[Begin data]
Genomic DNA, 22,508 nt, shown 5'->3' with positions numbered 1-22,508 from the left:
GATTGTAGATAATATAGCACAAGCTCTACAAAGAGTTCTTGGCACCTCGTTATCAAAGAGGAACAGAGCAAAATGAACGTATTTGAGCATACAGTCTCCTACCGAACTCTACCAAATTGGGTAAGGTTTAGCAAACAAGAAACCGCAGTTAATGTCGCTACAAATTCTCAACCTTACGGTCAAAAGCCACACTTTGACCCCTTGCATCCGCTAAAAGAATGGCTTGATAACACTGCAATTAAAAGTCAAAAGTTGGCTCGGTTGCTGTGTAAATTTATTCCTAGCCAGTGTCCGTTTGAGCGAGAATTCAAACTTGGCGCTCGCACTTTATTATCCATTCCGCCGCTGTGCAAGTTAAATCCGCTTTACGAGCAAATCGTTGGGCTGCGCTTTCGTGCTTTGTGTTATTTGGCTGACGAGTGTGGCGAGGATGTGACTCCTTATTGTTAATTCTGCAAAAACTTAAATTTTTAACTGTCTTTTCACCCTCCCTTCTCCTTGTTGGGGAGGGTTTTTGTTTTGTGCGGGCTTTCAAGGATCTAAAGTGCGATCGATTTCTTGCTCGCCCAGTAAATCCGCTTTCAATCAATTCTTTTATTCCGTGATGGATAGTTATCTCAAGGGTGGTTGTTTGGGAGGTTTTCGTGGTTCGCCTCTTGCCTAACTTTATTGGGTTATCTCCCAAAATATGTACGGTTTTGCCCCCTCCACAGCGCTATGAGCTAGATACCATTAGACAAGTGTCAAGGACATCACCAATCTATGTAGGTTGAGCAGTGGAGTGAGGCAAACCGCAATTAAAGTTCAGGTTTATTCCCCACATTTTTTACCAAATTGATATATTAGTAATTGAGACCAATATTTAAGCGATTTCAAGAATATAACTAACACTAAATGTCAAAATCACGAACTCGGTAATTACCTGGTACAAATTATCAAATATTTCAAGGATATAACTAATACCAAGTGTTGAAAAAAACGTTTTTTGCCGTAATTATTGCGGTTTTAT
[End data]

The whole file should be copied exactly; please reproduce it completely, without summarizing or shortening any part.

Genomic DNA, 22,508 nt, shown 5'->3' with positions numbered 1-22,508 from the left:
GATTGTAGATAATATAGCACAAGCTCTACAAAGAGTTCTTGGCACCTCGTTATCAAAGAGGAACAGAGCAAAATGAACGTATTTGAGCATACAGTCTCCTACCGAACTCTACCAAATTGGGTAAGGTTTAGCAAACAAGAAACCGCAGTTAATGTCGCTACAAATTCTCAACCTTACGGTCAAAAGCCACACTTTGACCCCTTGCATCCGCTAAAAGAATGGCTTGATAACACTGCAATTAAAAGTCAAAAGTTGGCTCGGTTGCTGTGTAAATTTATTCCTAGCCAGTGTCCGTTTGAGCGAGAATTCAAACTTGGCGCTCGCACTTTATTATCCATTCCGCCGCTGTGCAAGTTAAATCCGCTTTACGAGCAAATCGTTGGGCTGCGCTTTCGTGCTTTGTGTTATTTGGCTGACGAGTGTGGCGAGGATGTGACTCCTTATTGTTAATTCTGCAAAAACTTAAATTTTTAACTGTCTTTTCACCCTCCCTTCTCCTTGTTGGGGAGGGTTTTTGTTTTGTGCGGGCTTTCAAGGATCTAAAGTGCGATCGATTTCTTGCTCGCCCAGTAAATCCGCTTTCAATCAATTCTTTTATTCCGTGATGGATAGTTATCTCAAGGGTGGTTGTTTGGGAGGTTTTCGTGGTTCGCCTCTTGCCTAACTTTATTGGGTTATCTCCCAAAATATGTACGGTTTTGCCCCCTCCACAGCGCTATGAGCTAGATACCATTAGACAAGTGTCAAGGACATCACCAATCTATGTAGGTTGAGCAGTGGAGTGAGGCAAACCGCAATTAAAGTTCAGGTTTATTCCCCACATTTTTTACCAAATTGATATATTAGTAATTGAGACCAATATTTAAGCGATTTCAAGAATATAACTAACACTAAATGTCAAAATCACGAACTCGGTAATTACCTGGTACAAATTATCAAATATTTCAAGGATATAACTAATACCAAGTGTTGAAAAAAACGTTTTTTGCCGTAATTATTGCGGTTTTAT